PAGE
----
Intermittent fasting is term coined by the research world that refers to an extended duration of minimal calorie intake. Believe it or not, humans are evolutionarily adapted to performing intermittent fasts – our ancestors performed extended fasts whenever food was unavailable, and feasted only when they could procure enough food to eat.
However, in our modern world of abundance, deliberately fasting for an extended period of time is anything but “normal.”
Fasting goes against every morsel of modern life, and is in direct opposition to the abundance-based food culture that we have worked so hard to create. In our world of fast food, on-demand food delivery and 24-hour convenience stores, choosing not to eat food can seem strange indeed.
I spent my entire graduate career investigating the effects of intermittent fasting in rodents, in order to understand why calorie restriction and intermittent fasting are the gold standards for improving insulin sensitivity. As a result of this active body of research, tens of thousands of people across the world engage in intermittent fasting on a weekly basis, as a means of improving their body composition, losing fat mass, shedding pounds or observing a religious holiday.
The research world has taken a large interest in calorie restriction and intermittent fasting, for the explicit purpose of identifying cellular mechanisms that may retard the aging process and promote excellent metabolic health. And in the process of studying intermittent fasting, researchers have uncovered a laundry list of health benefits that confuse even the most educated professors.
The Metabolic Benefits of Intermittent Fasting
There is only one way to increase your lifespan: reduce your calorie intake.
Restrict your calorie intake by 25%, and you may add years to your life. Simply stated, there is no pill you can take, no amount of exercise you can perform, and no food you can eat that can actually make you live longer (1–9). All you have to do is reduce your food intake, and watch as your longevity actually increases.
How does this work? It turns out that restricting your calorie intake delays the onset of many age-related diseases, including heart disease, diabetes, hypertension and cancer. Over 75 years of research has uncovered some amazing benefits of calorie restriction and intermittent fasting, and the results are summarized below:
- Reduced LDL (the bad cholesterol) (10,11)
- Increased HDL cholesterol (the good cholesterol)
- Reduced triglycerides
- Reduced blood pressure
- Reduced inflammation
- Reduced cancer risk (tumor growth and progression) (12)
- Increased fat burning and fat loss
- Improved body composition
Improved Insulin Sensitivity
As far as glucose metabolism is concerned, intermittent fasting is an absolute goldmine. Intermittent fasting is an incredibly powerful tool for normalizing glucose and improving glucose variability. Apart from exercise, intermittent fasting is the most powerful natural insulin sensitizer known to man.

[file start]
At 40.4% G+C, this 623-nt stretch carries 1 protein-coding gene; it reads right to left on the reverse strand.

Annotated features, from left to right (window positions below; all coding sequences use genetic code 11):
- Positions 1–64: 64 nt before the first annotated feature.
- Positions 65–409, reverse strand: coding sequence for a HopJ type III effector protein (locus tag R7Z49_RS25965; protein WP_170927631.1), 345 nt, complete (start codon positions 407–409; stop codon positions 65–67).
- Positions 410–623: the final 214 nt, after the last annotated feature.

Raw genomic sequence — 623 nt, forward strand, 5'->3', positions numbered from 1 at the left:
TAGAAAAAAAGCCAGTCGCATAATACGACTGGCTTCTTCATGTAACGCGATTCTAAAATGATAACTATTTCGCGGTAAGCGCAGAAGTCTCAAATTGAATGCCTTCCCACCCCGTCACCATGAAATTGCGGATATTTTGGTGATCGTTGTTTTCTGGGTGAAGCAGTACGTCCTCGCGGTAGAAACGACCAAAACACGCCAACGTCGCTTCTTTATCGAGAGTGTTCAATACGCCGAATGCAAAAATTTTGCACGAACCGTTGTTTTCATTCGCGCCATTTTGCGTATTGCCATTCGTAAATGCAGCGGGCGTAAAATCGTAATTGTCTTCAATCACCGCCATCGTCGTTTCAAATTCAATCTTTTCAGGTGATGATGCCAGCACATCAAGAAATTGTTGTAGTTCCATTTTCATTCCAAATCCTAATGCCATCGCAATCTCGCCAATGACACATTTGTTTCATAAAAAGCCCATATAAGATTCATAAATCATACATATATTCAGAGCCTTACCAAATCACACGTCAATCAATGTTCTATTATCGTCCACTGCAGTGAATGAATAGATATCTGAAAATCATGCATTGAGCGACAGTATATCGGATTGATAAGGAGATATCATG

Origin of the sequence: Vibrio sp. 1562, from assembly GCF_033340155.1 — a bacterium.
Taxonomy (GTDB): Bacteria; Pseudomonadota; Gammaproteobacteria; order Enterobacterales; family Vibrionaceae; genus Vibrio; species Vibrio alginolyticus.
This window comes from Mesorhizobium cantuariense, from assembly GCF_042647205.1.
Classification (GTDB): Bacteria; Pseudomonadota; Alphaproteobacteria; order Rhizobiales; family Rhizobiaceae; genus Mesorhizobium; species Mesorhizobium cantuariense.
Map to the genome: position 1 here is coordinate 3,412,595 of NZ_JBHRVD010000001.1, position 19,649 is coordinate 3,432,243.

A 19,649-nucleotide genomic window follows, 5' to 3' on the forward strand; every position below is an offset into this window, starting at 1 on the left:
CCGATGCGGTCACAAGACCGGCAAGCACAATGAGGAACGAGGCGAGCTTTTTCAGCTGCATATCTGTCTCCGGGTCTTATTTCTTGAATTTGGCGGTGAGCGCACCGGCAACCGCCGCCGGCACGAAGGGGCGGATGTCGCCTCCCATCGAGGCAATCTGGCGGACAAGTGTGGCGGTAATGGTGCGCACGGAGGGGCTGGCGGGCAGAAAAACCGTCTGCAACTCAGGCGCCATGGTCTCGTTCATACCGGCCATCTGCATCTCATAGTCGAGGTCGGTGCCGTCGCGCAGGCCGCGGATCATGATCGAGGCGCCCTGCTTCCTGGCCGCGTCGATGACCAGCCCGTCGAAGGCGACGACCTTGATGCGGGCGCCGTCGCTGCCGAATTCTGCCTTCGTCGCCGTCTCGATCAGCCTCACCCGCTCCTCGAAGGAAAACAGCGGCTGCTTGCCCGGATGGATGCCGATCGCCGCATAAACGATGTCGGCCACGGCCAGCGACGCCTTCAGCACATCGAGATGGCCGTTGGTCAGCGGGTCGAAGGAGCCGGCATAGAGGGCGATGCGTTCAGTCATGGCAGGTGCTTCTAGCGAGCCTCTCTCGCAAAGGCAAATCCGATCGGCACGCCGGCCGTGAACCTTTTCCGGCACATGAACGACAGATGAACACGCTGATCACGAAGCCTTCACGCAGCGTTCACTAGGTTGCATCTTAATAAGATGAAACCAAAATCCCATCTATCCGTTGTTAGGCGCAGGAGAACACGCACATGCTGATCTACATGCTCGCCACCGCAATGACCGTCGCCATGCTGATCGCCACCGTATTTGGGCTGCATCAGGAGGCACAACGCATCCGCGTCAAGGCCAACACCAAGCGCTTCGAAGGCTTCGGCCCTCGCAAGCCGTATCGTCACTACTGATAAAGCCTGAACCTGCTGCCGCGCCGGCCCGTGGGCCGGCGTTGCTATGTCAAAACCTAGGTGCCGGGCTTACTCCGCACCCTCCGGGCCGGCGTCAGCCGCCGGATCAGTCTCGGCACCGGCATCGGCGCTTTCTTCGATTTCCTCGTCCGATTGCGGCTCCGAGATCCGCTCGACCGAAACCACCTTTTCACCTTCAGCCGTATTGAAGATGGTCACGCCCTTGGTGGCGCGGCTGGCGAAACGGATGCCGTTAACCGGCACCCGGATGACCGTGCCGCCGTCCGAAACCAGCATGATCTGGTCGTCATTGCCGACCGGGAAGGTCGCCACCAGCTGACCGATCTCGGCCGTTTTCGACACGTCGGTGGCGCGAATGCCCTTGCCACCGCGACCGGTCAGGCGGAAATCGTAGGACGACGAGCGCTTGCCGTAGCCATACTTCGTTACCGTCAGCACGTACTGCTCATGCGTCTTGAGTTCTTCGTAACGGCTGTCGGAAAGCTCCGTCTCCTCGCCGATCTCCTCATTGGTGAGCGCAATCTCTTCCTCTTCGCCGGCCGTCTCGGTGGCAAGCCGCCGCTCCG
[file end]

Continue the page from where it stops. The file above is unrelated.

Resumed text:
The specific effects of intermittent fasting on diabetes are listed here (13–24):
- Reduced fasting blood glucose
- Reduced post-prandial (after meal) blood glucose
- Reduced glucose variability
- Increased insulin sensitivity
On a molecular level, why does intermittent fasting improve insulin sensitivity? Our current understanding filters down to the following critically important puzzle pieces:
Enhanced Fat Clearance in Muscle and Liver
Insulin resistance is defined as the accumulation in tissues that are not designed to store fat (mainly the muscle and liver).
When you restrict intake of all carbohydrates, fat and protein, tissues all across your body have no choice but to burn their stored onboard fuel for energy. When you fast for an extended period of time, the fat deposits that have accumulated over time become the fuel that cells need to operate. As a result, the size of the excess fat droplet gets smaller over time.
Interestingly, as the size of the lipid droplet in muscle and liver cells decreases, those cells become more responsive to insulin. In other words, by reducing the size of the fat droplet, insulin becomes more powerful (13-24).
Clearance of Oxidized Cholesterol Deposits in Blood Vessels
There is no doubt that the elasticity of your vasculature is as important as the health of body tissues. Given that glucose and insulin circulate in the blood, the easier they can cross the walls of blood vessels the more infrequent high blood sugars become.
Lipid deposits accumulate on the inside wall of blood vessels with age, and over time these lipid and cholesterol deposits become oxidized. Oxidized deposits harden and form blood clots, occluding blood vessels, increasing blood pressure, hardening vessel walls and increasing the risk for a heart attack.
Studies have shown that calorie restriction and intermittent fasting are both extremely beneficial for reducing these vascular consequences of aging, resulting in reduced LDL cholesterol, increased HDL, reduced arterial blockage, reduced blood pressure and improved transport of glucose and insulin across the vessel walls.
Take Home Message
Think of intermittent fasting as your one-stop-shop for attaining excellent vascular health, for reducing cholesterol, reducing blood pressure, and preventing against vascular complications in the long term. A metabolic triple whammy indeed.
In the next article in this series, stay tuned for details on how to perform a simple and highly effective weekly intermittent fast. For now, ask yourself one question: do you want less fat? If so, intermittent fasting is for you.
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